The First Amendment is an amazing bargain! It is a grand symbol of freedom itself as it offers not one, but five freedoms for the price of one. Can you name them? Here they are:
We live at a time when diversity and difference have come to put stretch marks on the notion of "people of faith," Herron writes. (PhotoBucket)
● Speech. The First Amendment says that people have the right to speak freely without government interference.
● Press. The press has the right to publish news, information and opinions without government interference. This also means people have the right to publish their own newspapers, newsletters, magazines and so on.
● Religion. The government is prohibited from establishing a religion and protects each person's right to practice (or not practice) any faith without government interference.
● Petition. People have the right to appeal to government in favor of or against policies that affect them or that they feel strongly about. This freedom includes the right to gather signatures in support of a cause and to lobby legislative bodies for or against legislation.
● Assembly. People have the right to gather in public to march, protest, demonstrate, carry signs and otherwise express their views in a nonviolent way. People can join and associate with groups and organizations without interference.
Think you could live without one or two of them, thinking they're not really necessary? Think they belong to all or just a few? Which one would you rather do without?
I suspect it would be more honest to say some feel the First Amendment freedoms are meant more for them and those they love rather than rights to be extended without prejudice to every citizen.
Each one is vital and a living reminder why liberty is important. Each one has a story and without them, our country would be the poorer.
But did you realize in a survey of 100,000 high school students a few years ago, one out of three concluded the First Amendment goes too far in the rights it guarantees?
The aforementioned survey also discovered that only half of them believed a newspaper should be allowed to publish freely without government approval of stories. This is either a matter of gross under-education or it's a sign of democracy's coming trouble when those kids grow up.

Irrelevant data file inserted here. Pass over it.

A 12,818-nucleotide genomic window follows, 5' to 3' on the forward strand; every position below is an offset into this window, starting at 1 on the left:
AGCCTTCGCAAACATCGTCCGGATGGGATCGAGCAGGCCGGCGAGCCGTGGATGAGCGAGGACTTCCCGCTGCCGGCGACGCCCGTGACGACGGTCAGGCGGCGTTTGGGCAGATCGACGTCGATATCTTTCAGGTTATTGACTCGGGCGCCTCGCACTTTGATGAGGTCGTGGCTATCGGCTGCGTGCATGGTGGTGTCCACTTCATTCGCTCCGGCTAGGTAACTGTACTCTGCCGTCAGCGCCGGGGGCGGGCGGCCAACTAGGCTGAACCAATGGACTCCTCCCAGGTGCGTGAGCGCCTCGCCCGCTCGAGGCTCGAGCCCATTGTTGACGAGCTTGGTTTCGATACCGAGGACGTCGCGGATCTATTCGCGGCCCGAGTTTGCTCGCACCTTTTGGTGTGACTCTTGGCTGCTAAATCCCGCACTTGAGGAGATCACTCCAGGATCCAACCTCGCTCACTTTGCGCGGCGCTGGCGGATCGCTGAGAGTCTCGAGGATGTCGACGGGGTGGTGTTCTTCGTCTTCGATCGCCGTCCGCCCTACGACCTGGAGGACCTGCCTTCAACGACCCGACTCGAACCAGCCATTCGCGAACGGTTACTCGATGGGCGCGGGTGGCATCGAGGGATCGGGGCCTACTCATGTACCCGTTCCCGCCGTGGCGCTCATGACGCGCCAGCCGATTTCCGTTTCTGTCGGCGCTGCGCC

Let's be clear: Freedom was the gift of our forbearers, and it must be diligently defended for every citizen.
All five freedoms are important, but the freedom of religion is critical to those of us in the church. We live at a time when diversity and difference have come to put stretch marks on the notion of "people of faith."
The question seems to be, "Can we practice wholly and completely while also allowing others to do the same in equal measure without censure or limit?"
Or, more directly, can I be the most faithful Christian I want to be while also giving blessing to my Muslim friends to live their Islamic faith just as faithfully?
Can I likewise give a blessing to my Jewish neighbors, or Mormons, or any other religion different from mine?
Baptist historian Bill Leonard spoke recently at the gathering in Fort Worth, Texas, of the Cooperative Baptist Fellowship. On the topic of religious liberty, he said:
"We do not claim religious rights at the expense of other's conscience but demand voice, the right to declare our views publicly and privately in ways that take dialogue and differences seriously," he said. "Disagree vehemently on the basis of conscience; but burn no one, implicitly or explicitly."
He went on to call upon Baptists to defend and live into their heritage of religious freedom with humility, tempering advocacy for church/state separation with the confession that Baptists benefit from ministerial tax exemptions that represent "the last gasp of fourth century Constantinianism in a democratic culture."
In a society where individualism is rampant, Leonard said churches "need to take communal responsibility for distinguishing Christian conscience from destructive fanaticism or political meanness."
At the same time, he said, faith communities must listen for "the prophetic voice of the lone individual, even when it is painful and divisive."
He concluded his speech with this observation illustrating a genuine First Amendment spirit:
"Finally, amid all the distress, in good conscience let's consider this. In the year of our Lord 2012, a Republican, former Mormon missionary, and a Democrat, nurtured in an African-American liberationist congregation, are running against each other for president of the United States."
The bargain of the First Amendment does not mean that it comes cheap. Rather, it's a value-laden freedom that must be guarded from those too ignorant to cherish it.
May our faith and witness bear the stretch marks of the width and breadth and freedom guaranteed by the First Amendment.
Keith Herron is pastor of Holmeswood Baptist Church in Kansas City, Mo., and a member of the board of directors for the Baptist Center for Ethics. His sermons appear on EthicsDaily.com. This column first appeared on the Holmeswood blog.